NEW YORK (
) -- Black Friday's not starting off so well. No, we're not referring to the retailers -- it's too early to tell how companies such as
will fare on the traditional first day of the holiday shopping season -- we're talking about global stock markets.
European shares were down for a seventh straight day, U.S. futures pointed lower, and Asian stocks tacked on further losses.
U.S. stock markets close at 1 p.m. EST on Friday.
Knocking stocks Friday was German Chancellor Angela Merkel, who on Thursday dismissed calls for the European Central Bank to play a bigger role in resolving the eurozone debt crisis.
Merkel said there would be no new provision involving the ECB. There's a belief that the ECB is the only institution capable of managing the debt crisis.
Japan's Nikkei 225 index closed down slightly, and South Korea's Kospi lost 1%. The Hang Seng in Hong Kong declined 1.4%.
In China, the Shanghai Composite Index lost 0.7% to 2,380.22, its lowest closing level in a month, according to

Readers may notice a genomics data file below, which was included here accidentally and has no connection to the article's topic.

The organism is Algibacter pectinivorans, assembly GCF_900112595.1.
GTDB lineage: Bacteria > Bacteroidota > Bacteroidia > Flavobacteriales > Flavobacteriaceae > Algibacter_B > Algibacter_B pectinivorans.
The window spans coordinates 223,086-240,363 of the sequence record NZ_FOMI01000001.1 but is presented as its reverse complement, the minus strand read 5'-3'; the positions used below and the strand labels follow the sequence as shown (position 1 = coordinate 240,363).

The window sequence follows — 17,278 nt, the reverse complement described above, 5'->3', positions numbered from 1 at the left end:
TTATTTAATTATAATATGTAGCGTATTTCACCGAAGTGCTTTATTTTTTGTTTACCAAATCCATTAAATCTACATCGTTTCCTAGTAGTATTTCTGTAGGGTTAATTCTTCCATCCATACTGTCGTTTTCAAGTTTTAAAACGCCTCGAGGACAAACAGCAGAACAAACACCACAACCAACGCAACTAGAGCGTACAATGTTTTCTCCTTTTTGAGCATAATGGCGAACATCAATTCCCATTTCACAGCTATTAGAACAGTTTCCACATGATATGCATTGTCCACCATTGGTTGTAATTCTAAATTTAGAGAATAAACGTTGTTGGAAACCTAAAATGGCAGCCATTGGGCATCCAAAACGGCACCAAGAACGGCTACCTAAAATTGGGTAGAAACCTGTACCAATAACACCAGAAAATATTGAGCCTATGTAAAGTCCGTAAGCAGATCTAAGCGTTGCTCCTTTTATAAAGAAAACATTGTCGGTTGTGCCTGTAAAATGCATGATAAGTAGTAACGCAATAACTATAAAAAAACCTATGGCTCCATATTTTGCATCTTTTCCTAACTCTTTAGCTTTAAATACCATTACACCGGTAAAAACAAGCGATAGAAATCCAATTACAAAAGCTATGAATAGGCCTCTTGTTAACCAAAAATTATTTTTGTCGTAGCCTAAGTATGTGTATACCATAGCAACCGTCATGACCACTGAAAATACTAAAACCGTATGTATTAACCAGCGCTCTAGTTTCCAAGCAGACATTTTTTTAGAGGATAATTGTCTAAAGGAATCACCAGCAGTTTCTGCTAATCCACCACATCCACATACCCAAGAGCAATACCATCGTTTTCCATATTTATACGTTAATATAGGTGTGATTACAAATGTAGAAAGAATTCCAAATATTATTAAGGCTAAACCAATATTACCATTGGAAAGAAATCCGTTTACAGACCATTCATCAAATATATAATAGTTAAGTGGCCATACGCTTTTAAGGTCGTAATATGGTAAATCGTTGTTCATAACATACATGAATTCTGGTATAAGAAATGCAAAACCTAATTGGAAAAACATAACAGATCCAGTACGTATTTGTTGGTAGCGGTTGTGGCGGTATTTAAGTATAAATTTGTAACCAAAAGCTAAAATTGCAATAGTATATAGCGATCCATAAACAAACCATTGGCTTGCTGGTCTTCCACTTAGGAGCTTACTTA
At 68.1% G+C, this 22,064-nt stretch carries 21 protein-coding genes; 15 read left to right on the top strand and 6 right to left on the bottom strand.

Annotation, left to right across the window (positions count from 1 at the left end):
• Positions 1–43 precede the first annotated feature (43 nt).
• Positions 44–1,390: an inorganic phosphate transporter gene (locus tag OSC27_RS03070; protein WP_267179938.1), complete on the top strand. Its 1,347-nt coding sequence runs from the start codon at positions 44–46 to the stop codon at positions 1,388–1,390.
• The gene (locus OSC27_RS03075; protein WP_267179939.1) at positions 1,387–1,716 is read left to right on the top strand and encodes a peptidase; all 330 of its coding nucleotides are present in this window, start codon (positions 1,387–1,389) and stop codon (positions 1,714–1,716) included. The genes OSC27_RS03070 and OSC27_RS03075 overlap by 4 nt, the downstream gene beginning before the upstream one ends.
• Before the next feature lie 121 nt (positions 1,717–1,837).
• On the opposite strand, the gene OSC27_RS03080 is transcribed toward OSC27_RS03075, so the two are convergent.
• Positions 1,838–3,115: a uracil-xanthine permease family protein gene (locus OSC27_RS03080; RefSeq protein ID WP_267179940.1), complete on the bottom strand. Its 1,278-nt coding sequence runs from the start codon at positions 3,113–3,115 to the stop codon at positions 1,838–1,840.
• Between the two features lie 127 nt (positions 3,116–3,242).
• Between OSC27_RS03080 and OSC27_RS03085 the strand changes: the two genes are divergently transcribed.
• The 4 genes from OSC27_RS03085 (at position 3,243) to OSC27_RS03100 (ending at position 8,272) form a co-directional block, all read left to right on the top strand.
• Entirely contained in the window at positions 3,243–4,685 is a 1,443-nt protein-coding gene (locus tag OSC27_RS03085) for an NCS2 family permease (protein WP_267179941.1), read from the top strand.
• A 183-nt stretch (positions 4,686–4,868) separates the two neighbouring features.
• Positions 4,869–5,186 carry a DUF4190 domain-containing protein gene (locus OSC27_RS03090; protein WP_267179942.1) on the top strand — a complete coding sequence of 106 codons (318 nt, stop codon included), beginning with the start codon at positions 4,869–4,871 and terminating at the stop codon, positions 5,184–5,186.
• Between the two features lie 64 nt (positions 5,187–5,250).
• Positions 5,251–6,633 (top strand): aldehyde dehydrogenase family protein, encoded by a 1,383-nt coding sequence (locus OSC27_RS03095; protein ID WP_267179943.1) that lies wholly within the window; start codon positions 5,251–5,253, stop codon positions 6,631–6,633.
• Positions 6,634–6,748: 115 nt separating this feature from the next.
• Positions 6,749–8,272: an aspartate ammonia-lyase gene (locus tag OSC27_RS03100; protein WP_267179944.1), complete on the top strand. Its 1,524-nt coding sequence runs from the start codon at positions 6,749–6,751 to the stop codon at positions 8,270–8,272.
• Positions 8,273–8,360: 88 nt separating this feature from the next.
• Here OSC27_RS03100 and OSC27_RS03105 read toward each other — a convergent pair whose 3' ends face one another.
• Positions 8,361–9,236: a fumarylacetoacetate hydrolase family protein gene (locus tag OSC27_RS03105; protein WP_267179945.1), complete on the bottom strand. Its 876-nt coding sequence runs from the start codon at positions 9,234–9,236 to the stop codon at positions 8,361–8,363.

The Associated Press
Also knocking sentiment Friday was a surge in Italian borrowing costs.
Italy sold €8 billion ($10.6 billion) of six-month Treasury bills, the maximum target, at a rate of 6.504%, the highest since August 1997, and up from 3.535% at the last auction on Oct. 26,
The yield on Italy's benchmark 10-year bond was 7.3% after the auction, up 19 basis points,
Meanwhile, Fitch downgraded Portugal's credit rating to BB+, citing high debt across all sectors, and Moody's slashed Hungary's s investment-grade rating.
Black Friday is a national event. Many stores opened at midnight -- some even opened on Thanksgiving Day -- hoping to woo shoppers with door buster deals.
Five retailers that could use a bump from Black Friday sales are
According to deal experts, Best Buy is advertising some of the most attractive
door busters, specifically on televisions. The retailer is trying to dispel the notion that is has become just a "showroom for
The National Retail Federation estimated that 152 million people will shop over the Thanksgiving weekend.
expects to take a $4 billion pretax charge in the fourth quarter to reflect breakup fees related to its planned acquisition of
The announcement Thursday is an acknowledgment that the prospects look increasingly bleak that the $39 billion transaction passes regulatory muster.
T-Mobile is owned by
-- Written by Joseph Woelfel
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